Reformed Churchmen

We are Confessional Calvinists and a Prayer Book Church-people. In 2012, we remembered the 350th anniversary of the 1662 Book of Common Prayer; also, we remembered the 450th anniversary of John Jewel's sober, scholarly, and Reformed "An Apology of the Church of England." In 2013, we remembered the publication of the "Heidelberg Catechism" and the influence of Reformed theologians in England, including Heinrich Bullinger's Decades. For 2014: Tyndale's NT translation. For 2015, John Roger, Rowland Taylor and Bishop John Hooper's martyrdom, burned at the stakes. Books of the month. December 2014: Alan Jacob's "Book of Common Prayer" at: January 2015: A.F. Pollard's "Thomas Cranmer and the English Reformation: 1489-1556" at: February 2015: Jaspar Ridley's "Thomas Cranmer" at:

Monday, February 18, 2013

Lambeth Palace Appoints new "Director of Reconciliation"

Lambeth Palace appoints new "Director of Reconciliation"

Canon David Porter
In one of his first official acts as the new Archbishop of Canterbury, Justin Welby has appointed Canon David Porter in a newly created position on his staff called "Director of Reconciliation."

Canon Porter, who will continue to be the Director of Reconciliation Ministry at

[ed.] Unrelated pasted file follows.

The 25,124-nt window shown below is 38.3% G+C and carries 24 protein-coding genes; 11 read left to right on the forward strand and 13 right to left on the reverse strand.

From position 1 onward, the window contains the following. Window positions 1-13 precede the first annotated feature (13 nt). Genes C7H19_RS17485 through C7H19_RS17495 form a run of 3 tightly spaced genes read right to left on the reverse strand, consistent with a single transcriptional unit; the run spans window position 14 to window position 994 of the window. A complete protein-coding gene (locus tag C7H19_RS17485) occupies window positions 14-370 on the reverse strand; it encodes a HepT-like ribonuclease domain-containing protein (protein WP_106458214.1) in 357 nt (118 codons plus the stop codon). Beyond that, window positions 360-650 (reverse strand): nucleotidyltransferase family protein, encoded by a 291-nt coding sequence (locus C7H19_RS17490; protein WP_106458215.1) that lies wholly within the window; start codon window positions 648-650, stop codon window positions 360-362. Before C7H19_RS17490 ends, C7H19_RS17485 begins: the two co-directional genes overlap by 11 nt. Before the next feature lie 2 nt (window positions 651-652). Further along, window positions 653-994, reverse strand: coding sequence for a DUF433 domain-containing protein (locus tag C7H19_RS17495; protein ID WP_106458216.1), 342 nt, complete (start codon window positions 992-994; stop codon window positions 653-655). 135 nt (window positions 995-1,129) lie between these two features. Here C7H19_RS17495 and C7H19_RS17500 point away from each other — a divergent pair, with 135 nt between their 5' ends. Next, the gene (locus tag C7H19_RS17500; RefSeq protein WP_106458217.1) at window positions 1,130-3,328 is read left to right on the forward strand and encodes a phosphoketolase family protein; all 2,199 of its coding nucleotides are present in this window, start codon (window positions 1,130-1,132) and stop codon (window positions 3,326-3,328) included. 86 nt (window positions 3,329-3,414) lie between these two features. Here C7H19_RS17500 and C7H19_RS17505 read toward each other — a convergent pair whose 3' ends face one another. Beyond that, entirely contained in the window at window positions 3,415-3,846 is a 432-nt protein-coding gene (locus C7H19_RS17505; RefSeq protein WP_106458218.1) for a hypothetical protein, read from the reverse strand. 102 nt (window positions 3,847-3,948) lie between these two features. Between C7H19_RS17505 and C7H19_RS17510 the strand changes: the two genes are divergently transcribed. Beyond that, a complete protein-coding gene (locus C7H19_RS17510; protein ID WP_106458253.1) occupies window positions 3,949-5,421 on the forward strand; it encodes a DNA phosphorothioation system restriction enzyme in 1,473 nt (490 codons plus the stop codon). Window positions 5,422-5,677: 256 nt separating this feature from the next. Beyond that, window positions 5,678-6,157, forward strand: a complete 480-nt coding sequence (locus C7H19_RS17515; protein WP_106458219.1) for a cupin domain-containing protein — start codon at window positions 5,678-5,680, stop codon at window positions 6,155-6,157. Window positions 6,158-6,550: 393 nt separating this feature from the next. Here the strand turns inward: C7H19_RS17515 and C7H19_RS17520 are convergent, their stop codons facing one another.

Coventry Cathedral, will assume the new role at Lambeth Palace on a part-time basis. According to Lambeth Palace, the new position was created to "enable the Church to make a powerful contribution to transforming the often violent conflicts which overshadow the lives of so many people in the world.

Canon Porter's "initial focus will be on supporting creative ways for renewing conversations and relationships around deeply held differences within the Church of England and the Anglican Communion," the Lambeth Palace statement said.

“I am delighted to welcome Canon David Porter, Canon for Reconciliation at Coventry, who will join my personal staff part time as the Archbishop of Canterbury’s Director for Reconciliation," Justin Welby
said in a statement. "David brings a wealth of experience in reconciliation and peacebuilding from his work in Northern Ireland and through the Community of the Cross of Nails in Coventry.

"Conflict is an ever present reality both in the Church and wider society. Christians have been at the centre of reconciliation throughout history. We may not have always handled our own conflicts wisely, but it is essential that we work towards demonstrating ways of reducing destructive conflict in our world - and also to setting an example of how to manage conflict within the Church."

In addition to his work at Coventry Cathedral, David Porter has served as the chair of the Northern Ireland Civic Forum and has served as a member of the Northern Ireland Community Relations Council.

Here is Canon Porter discussing his work at Coventry Cathedral:

UPDATE: Here is more on Canon Porter's background, from here:

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